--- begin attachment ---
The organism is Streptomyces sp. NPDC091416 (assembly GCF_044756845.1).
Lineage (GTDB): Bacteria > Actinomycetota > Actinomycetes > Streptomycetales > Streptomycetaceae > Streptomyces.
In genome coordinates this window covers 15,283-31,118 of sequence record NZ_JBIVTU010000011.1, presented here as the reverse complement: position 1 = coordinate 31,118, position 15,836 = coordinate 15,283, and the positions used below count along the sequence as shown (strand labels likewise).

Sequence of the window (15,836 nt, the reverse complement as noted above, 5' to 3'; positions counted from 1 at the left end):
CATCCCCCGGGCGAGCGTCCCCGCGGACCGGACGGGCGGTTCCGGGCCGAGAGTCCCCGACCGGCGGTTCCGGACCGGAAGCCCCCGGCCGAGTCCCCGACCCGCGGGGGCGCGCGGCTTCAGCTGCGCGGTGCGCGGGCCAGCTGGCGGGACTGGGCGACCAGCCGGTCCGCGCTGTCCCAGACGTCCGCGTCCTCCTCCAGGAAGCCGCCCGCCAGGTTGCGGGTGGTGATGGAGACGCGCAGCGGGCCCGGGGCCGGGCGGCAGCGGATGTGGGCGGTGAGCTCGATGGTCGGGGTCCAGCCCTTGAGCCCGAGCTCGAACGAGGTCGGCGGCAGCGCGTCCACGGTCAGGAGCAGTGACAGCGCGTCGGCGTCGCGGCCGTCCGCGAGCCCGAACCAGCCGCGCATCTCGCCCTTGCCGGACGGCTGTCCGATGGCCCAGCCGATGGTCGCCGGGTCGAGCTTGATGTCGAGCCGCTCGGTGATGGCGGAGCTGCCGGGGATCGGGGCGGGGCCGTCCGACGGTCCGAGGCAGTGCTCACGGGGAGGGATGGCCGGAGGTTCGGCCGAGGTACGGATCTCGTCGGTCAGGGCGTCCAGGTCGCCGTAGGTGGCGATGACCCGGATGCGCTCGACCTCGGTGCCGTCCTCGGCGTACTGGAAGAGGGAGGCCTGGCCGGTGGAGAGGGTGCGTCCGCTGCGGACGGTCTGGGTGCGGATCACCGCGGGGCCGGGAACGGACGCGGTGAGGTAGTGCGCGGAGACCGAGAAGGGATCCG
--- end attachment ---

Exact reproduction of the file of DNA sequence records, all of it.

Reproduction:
The organism is Streptomyces sp. NPDC091416 (assembly GCF_044756845.1).
Lineage (GTDB): Bacteria > Actinomycetota > Actinomycetes > Streptomycetales > Streptomycetaceae > Streptomyces.
In genome coordinates this window covers 15,283-31,118 of sequence record NZ_JBIVTU010000011.1, presented here as the reverse complement: position 1 = coordinate 31,118, position 15,836 = coordinate 15,283, and the positions used below count along the sequence as shown (strand labels likewise).

Sequence of the window (15,836 nt, the reverse complement as noted above, 5' to 3'; positions counted from 1 at the left end):
CATCCCCCGGGCGAGCGTCCCCGCGGACCGGACGGGCGGTTCCGGGCCGAGAGTCCCCGACCGGCGGTTCCGGACCGGAAGCCCCCGGCCGAGTCCCCGACCCGCGGGGGCGCGCGGCTTCAGCTGCGCGGTGCGCGGGCCAGCTGGCGGGACTGGGCGACCAGCCGGTCCGCGCTGTCCCAGACGTCCGCGTCCTCCTCCAGGAAGCCGCCCGCCAGGTTGCGGGTGGTGATGGAGACGCGCAGCGGGCCCGGGGCCGGGCGGCAGCGGATGTGGGCGGTGAGCTCGATGGTCGGGGTCCAGCCCTTGAGCCCGAGCTCGAACGAGGTCGGCGGCAGCGCGTCCACGGTCAGGAGCAGTGACAGCGCGTCGGCGTCGCGGCCGTCCGCGAGCCCGAACCAGCCGCGCATCTCGCCCTTGCCGGACGGCTGTCCGATGGCCCAGCCGATGGTCGCCGGGTCGAGCTTGATGTCGAGCCGCTCGGTGATGGCGGAGCTGCCGGGGATCGGGGCGGGGCCGTCCGACGGTCCGAGGCAGTGCTCACGGGGAGGGATGGCCGGAGGTTCGGCCGAGGTACGGATCTCGTCGGTCAGGGCGTCCAGGTCGCCGTAGGTGGCGATGACCCGGATGCGCTCGACCTCGGTGCCGTCCTCGGCGTACTGGAAGAGGGAGGCCTGGCCGGTGGAGAGGGTGCGTCCGCTGCGGACGGTCTGGGTGCGGATCACCGCGGGGCCGGGAACGGACGCGGTGAGGTAGTGCGCGGAGACCGAGAAGGGATCCG